When the federally-funded Women s Health Initiative (WHI) study was terminated prematurely, in 2002, it created a firestorm of both concern and controversy. The goal had been to determine the benefits of hormone-replacement therapy (HRT) for women entering menopause
But the results were very confusing. While some benefits were confirmed (for bone health as one example), the hoped-for improved outcomes for cardiovascular disease and breast cancer were not found. Indeed, adverse effects were detected, or so it seemed.
Subsequent re-analyses of the WHI data revealed that the immediate pessimism (with the resultant decline in HRT use of over 50 percent) was itself an over-reaction based on flawed data interpretation. Breast cancer risk was elevated only among older women who had used HRT for a decade or more, while younger women had no such effect. Women on estrogen-only HRT (also termed ERT), rather than the more common estrogen-progestin HRT combo, Prempro, had clearly improved health parameters. However, only women post-hysterectomy could receive ERT, since estrogen without progestin leads to overgrowth of uterine tissue and sometimes cancer.
A new study published online in the American Journal of Public Health analyzed WHI statistics. Based on several assumptions and estimates, the authors determined that many women who may well have benefitted from continuing on estrogen-only replacement therapy were taken off the drug due to misguided apprehension over minimal or non-existent risks among both women and, sadly, their doctors.
The new analysis was confined to women ages 50-59 who had had a hysterectomy.The authors, led by Philip M. Sarrel, MD of the Yale Medical School departments of Ob-Gyn and Psychiatry, found that ERT in younger postmenopausal women was associated with a decisive reduction in all-cause mortality, but despite this, its use in this population was low and remained so long after the facts about ERT were clarified.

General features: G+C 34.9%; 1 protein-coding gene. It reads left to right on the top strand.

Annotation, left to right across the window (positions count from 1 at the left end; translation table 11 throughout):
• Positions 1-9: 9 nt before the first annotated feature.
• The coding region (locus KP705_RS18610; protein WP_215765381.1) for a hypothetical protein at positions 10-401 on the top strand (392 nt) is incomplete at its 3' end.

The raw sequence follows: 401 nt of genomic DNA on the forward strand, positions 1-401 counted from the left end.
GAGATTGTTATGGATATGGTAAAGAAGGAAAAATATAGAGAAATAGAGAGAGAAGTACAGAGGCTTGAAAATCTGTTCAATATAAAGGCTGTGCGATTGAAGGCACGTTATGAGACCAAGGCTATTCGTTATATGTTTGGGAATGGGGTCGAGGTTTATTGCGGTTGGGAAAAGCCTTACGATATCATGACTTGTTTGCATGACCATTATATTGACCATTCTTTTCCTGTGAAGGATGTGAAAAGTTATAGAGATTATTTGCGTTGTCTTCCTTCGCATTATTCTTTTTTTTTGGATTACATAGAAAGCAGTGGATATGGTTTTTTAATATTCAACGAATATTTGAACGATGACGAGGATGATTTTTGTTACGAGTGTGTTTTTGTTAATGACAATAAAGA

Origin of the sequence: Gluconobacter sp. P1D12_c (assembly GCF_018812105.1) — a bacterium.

The authors concluded that, across a reasonable range of assumptions, the excess mortality rate each year over the 10 year period studied attributable to misinterpretation of the WHI study was between 1,800 and 9,200 women.
These results show that clinicians should not be reluctant to prescribe estrogen for women who have undergone hysterectomy and are estrogen deficient, Holly Thacker, MD, of the Cleveland Clinic told MedPage Today. "It's not only going to improve the quality of their life but likely the longevity of their life. It's really kind of a game changer...Women and their doctors need to stop being fearful of treating estrogen deficiency."
ACSH s Dr. Gilbert Ross couldn t agree more: It is a tragedy still widely unrecognized that the prematurely-terminated WHI study led to the loss of the many benefits of HRT, and ERT, out of exaggerated fear of adverse effects. Hopefully, this new study, albeit based on many assumptions and approximations, will help reverse the momentum against indicated HRT among younger postmenopausal women.